Trillium Book Awards Author Reading 2015

Thinking with M. NourbeSe Philip's Zong!

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I thought today I’d write about a text that beautifully, painfully, brilliantly performs some of the affective and political work that I’ve been writing about in past posts: M. NourbeSe Philip’s Zong! Zong! is a listening text; it draws on and intervenes in the legal history of 142 African slaves who, in 1781, were thrown overboard the ship Zong so that the ships owners’ could collect insurance money for their loss. Relying on the language of the legal decision "Gregory vs. Gibson," Philip reimagines history by listening for and to the voices drowned within its violence. Using erasure, recombination, fragmentation, repetition, song, chant, and cry, Philip writes what she hears: the lives of the slaves onboard as “told to the author by Setaey Adamu Boateng.” As Philip writes in the essay at the back of Zong!: “There is not telling this story; it must be told.”* Revising Wittgenstein, the pyschoanalytic theorists François Davoine and Jean-Max Gaudillière have written, “Whereof one cannot speak, thereof one cannot stay silent.” Zong! refuses to stay silent, and it refuses the traditional forms and strategies of telling. It begins with listening as a mode of conveying—the book is premised on what it means to listen, to hear, to perceive an absence or silence that resounds. It works to give that silence time and space and to identify its perceptible texture, so that it can be heard, felt, touched.

I’ll end now with a couple of pages from Zong!, and tomorrow, these words having floated in this particular space for a time, I’d like to think about what how the textures and rhythms of the voices Philip hears (and offers for others to hear, too) influence our ways of thinking and being, how they have the potential to alter bodies and minds—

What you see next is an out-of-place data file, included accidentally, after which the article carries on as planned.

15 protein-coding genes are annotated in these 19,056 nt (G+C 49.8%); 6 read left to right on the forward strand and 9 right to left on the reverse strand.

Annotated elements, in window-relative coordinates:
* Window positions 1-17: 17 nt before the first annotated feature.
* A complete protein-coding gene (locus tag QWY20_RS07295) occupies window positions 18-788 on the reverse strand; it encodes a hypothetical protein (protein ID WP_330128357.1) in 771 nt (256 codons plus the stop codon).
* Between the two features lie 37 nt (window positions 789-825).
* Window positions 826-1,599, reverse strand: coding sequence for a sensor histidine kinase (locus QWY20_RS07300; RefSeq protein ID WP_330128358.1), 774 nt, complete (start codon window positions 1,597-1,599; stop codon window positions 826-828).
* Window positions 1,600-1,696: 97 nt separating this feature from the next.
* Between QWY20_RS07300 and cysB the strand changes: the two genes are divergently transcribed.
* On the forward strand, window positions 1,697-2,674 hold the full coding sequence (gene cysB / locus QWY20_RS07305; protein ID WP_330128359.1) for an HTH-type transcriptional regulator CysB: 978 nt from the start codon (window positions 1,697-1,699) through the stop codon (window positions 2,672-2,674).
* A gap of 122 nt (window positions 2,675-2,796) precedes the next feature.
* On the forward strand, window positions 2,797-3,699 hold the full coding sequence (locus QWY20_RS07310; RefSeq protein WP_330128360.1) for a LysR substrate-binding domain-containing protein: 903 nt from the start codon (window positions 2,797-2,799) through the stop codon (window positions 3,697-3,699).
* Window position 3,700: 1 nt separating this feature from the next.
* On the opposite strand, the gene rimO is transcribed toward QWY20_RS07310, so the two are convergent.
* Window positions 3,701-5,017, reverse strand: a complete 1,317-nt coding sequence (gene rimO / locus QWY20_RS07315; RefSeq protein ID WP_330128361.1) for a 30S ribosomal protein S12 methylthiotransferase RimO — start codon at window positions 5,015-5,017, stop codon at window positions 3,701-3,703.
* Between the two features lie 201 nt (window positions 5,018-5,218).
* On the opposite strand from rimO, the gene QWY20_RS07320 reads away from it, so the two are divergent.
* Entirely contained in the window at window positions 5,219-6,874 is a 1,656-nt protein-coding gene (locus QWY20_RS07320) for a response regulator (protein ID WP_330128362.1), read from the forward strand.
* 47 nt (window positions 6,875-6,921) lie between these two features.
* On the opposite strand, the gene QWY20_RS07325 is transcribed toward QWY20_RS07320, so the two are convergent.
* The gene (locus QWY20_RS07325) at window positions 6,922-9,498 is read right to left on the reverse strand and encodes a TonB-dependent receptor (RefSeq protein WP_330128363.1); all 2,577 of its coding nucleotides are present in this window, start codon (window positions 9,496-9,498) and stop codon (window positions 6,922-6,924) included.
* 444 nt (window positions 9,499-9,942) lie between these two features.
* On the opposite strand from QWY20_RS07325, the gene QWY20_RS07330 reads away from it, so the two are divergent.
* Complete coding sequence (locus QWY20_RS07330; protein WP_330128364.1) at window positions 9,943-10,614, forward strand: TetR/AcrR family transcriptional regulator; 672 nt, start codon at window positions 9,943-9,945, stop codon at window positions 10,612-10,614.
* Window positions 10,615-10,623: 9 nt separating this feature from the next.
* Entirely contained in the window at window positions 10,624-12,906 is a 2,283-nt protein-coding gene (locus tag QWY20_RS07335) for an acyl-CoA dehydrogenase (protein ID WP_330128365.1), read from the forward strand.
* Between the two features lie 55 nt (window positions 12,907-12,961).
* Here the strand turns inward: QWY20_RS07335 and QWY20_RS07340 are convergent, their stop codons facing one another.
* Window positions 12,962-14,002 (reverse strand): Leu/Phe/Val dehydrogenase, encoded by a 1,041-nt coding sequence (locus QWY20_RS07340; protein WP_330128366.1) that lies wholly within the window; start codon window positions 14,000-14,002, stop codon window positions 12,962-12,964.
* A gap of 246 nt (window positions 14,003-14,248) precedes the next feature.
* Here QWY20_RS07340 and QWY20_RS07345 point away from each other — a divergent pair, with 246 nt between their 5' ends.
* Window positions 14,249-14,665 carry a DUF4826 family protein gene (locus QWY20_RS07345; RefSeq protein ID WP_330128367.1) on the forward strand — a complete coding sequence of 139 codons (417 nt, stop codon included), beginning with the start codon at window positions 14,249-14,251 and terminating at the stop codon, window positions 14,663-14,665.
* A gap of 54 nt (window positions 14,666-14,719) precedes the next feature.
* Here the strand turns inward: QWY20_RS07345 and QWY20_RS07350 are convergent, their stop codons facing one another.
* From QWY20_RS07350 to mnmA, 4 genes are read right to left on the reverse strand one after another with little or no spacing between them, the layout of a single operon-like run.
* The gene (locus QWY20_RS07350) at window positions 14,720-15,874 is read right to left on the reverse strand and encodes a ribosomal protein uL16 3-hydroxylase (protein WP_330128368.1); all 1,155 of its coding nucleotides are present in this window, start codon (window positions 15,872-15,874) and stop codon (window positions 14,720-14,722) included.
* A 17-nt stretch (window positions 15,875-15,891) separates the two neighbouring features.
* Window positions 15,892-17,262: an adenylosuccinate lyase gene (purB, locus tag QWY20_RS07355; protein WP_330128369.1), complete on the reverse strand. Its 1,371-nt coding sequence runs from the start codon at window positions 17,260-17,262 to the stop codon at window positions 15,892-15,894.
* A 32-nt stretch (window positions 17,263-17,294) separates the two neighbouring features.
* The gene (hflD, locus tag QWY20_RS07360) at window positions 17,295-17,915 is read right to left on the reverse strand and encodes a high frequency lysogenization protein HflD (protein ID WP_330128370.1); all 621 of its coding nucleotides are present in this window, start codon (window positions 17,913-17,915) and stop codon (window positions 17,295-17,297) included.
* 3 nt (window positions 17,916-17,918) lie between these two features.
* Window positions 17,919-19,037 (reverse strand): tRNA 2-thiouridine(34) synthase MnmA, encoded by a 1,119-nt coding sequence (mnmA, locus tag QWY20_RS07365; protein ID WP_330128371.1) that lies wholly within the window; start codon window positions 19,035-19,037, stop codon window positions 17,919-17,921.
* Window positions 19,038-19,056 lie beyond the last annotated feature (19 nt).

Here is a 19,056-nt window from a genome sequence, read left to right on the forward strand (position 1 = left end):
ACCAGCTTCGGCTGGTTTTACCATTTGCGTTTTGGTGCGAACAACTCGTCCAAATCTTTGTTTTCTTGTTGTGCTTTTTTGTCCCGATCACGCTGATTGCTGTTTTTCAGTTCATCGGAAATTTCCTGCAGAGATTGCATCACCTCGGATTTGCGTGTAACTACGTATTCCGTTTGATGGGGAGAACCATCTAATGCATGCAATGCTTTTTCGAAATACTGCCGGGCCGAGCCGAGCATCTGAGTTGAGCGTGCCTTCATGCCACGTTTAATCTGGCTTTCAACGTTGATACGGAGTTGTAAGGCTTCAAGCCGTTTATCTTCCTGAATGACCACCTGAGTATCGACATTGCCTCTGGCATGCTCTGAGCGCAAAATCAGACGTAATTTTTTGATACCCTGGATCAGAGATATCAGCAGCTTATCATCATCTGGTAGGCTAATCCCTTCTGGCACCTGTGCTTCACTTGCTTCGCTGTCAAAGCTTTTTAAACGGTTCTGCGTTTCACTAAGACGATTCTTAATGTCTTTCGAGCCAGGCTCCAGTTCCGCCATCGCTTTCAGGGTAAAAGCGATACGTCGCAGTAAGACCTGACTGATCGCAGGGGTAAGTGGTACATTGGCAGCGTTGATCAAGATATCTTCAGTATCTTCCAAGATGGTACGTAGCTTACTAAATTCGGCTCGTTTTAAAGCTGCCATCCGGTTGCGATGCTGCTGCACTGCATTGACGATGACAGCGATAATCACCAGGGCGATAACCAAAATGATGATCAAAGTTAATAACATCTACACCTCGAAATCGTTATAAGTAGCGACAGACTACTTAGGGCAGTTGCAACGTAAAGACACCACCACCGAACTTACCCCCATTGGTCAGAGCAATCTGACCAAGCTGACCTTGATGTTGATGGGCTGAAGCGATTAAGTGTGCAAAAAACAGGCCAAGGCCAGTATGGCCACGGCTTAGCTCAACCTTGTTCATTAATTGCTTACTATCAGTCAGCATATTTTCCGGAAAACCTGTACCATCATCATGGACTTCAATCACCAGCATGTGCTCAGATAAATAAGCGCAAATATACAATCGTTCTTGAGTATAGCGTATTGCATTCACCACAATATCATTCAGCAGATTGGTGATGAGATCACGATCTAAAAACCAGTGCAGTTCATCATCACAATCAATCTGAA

Zong! #19**
Please see the attached pdf--it allows for Philip's use of space, which I can't seem to recreate on this page:

*M. NourbeSe Philip, Zong! (Middletown, CT: Wesleyan University Press, 2008), 189.
** Zong!, 33-4.

Zong! #19.pdf39.81 KB
The views expressed in the Writer-in-Residence blogs are those held by the authors and do not necessarily reflect the views of Open Book: Toronto.

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Julie Joosten

Julie Joosten is originally from Georgia but now lives in Toronto. She holds an MFA from the Iowa Writers Program and a PhD from Cornell University. Her poems and reviews can be read in like starlings, Lemon Hound, Lit, Jacket 2, Tarpaulin Sky, the Malahat Review and The Fiddlehead. She recently guest edited an issue of BafterC, a journal of contemporary poetry. Her first book, Light Light, was shortlisted for the 2014 Gerald Lampert Memorial Award, the 2014 Governor General’s Literary Award for Poetry, and the 2014 Goldie Award.

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